Trade Documentation.

Exports of USDA Organic Products. A USDA-accredited certifying agent (also called “control body”) must complete an electronic Certificate of Inspection through the EU’s Trade Control and Expert System (TRACES) for all USDA organic products traded under the arrangement. The European Union regulations require that the COI be issued by the USDA-accredited certifying agent at the moment the consignment leaves the U.S. port of export.

Shipments of USDA organic products that leave the U.S. port without a COI, or with a COI is issued after departure, risk being refused entry, seized, or destroyed by foreign port authorities.

U.S. Imports of EU Organic Products. . EU organic products imported to the U.S. under the arrangement must be associated with an electronic organic import certificate, called the NOP Import Certificate. NOP Import Certificates are generated by EU-accredited certifying agents in the NOP’s GLOBAL Organic Integrity Database. The documentation must include this statement:

“Certified in compliance with the terms of the U.S.-EU Organic Equivalence Arrangement.”


USDA Organic Products exported to the EU. For retail products, labels or stickers must state the name of the U.S. certifying agent and may use the USDA Organic seal or the EU organic logo. Retail product labels must include the code that the EU has assigned to each USDA-accredited certifying agent, listed on the European Commission’s Organic Farming Information System (OFIS) website. Exported products must meet the labeling requirements of the EU. See resources below.

Products with less than 95% organic content (those that would qualify in the U.S. as “made with organic”), may display a percentage statement of organic content on the label, but may not be labeled with the EU organic logo or USDA organic seal. The EU does not have a “made with organic” labeling category.

Products certified in the U.S. as 100% organic may only be labeled as “organic” since the EU does not have a 100% organic category. These products may display either the EU organic logo and/or the USDA organic seal.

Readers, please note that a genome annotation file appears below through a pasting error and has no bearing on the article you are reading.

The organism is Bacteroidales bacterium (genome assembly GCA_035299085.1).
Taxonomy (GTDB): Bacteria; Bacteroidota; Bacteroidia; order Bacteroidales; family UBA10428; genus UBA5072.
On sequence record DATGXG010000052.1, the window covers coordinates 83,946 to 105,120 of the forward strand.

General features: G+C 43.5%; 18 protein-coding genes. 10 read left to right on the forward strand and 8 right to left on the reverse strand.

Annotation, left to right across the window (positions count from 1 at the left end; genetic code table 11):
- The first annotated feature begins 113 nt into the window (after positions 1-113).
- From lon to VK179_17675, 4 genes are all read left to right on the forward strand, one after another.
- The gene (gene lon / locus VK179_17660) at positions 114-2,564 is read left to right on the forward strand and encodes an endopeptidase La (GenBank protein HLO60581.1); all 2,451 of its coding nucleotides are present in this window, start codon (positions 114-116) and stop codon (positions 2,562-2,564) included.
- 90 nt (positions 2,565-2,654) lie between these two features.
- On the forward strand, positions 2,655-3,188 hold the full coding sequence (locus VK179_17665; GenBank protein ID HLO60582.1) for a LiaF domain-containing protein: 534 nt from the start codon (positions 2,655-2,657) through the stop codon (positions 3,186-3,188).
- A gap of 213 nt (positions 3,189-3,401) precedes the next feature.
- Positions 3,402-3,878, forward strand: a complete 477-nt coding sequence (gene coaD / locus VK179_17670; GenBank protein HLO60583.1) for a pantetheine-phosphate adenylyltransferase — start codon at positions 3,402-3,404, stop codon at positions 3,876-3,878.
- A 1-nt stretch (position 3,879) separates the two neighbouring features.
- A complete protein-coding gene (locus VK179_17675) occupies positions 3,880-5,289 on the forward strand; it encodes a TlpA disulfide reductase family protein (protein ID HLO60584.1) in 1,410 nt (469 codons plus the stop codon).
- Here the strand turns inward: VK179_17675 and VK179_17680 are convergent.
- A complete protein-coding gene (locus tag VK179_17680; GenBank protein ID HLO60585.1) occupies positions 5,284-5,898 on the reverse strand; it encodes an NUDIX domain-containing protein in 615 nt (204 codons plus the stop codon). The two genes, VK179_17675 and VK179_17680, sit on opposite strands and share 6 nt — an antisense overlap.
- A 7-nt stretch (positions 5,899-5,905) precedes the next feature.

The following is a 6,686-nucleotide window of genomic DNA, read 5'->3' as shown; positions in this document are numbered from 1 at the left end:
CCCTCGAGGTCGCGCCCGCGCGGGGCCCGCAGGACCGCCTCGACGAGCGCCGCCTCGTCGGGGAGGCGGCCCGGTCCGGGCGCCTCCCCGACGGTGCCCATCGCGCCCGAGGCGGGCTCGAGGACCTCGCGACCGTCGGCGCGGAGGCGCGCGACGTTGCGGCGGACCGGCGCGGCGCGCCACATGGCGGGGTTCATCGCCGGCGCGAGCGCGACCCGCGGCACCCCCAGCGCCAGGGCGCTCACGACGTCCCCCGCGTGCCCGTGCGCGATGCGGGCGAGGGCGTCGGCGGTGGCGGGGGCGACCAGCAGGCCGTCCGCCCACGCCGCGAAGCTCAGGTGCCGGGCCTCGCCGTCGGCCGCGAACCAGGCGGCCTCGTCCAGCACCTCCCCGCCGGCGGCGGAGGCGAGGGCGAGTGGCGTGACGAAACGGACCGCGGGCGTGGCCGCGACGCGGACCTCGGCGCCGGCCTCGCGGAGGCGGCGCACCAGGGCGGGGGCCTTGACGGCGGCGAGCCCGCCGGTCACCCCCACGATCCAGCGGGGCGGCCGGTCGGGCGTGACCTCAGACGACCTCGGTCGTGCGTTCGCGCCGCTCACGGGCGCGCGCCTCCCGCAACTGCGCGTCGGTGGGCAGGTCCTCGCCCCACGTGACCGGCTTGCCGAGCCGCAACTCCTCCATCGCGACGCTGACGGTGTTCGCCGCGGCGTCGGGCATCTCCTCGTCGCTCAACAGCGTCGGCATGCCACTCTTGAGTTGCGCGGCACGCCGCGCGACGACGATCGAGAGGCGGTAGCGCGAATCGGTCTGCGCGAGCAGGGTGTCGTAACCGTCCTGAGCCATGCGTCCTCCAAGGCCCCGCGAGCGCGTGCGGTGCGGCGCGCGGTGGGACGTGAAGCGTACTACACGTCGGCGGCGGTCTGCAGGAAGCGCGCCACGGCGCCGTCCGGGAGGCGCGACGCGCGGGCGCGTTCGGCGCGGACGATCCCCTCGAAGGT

Bulk (non-retail) products must display lot numbers and must allow for a complete audit trail to verify the product’s integrity.

EU Organic Products exported to the U.S. For retail products, labels or stickers must state, “Certified Organic By (insert name of EU-authorized body) and may also include the code assigned to each EU-authorized body. Retail labels or stickers may use the USDA Organic seal and/or the EU organic logo. Exported products must meet the USDA organic labeling requirements.

Bulk (non-retail) products must display identification of the product as organic and the production lot number, shipping identification or other unique information that links the container to audit trail documentation.  The name of the EU-authorized certification body is not required to be stated on bulk containers. 

Oversight. The U.S. and EU assess each other’s organic oversight systems on a regular basis to ensure that the terms of the arrangement are being met and equivalence is maintained. Both parties notify each other of any changes which could affect the terms of the arrangement. Any concerns are addressed by the Organic Working Group, which meets regularly and includes experts from both countries.

Peer Reviews. Since the establishment of the U.S.- EU Equivalence Arrangement, the U.S. and EU have conducted mutual peer reviews. These assessments verify that both markets are meeting the terms of the arrangement.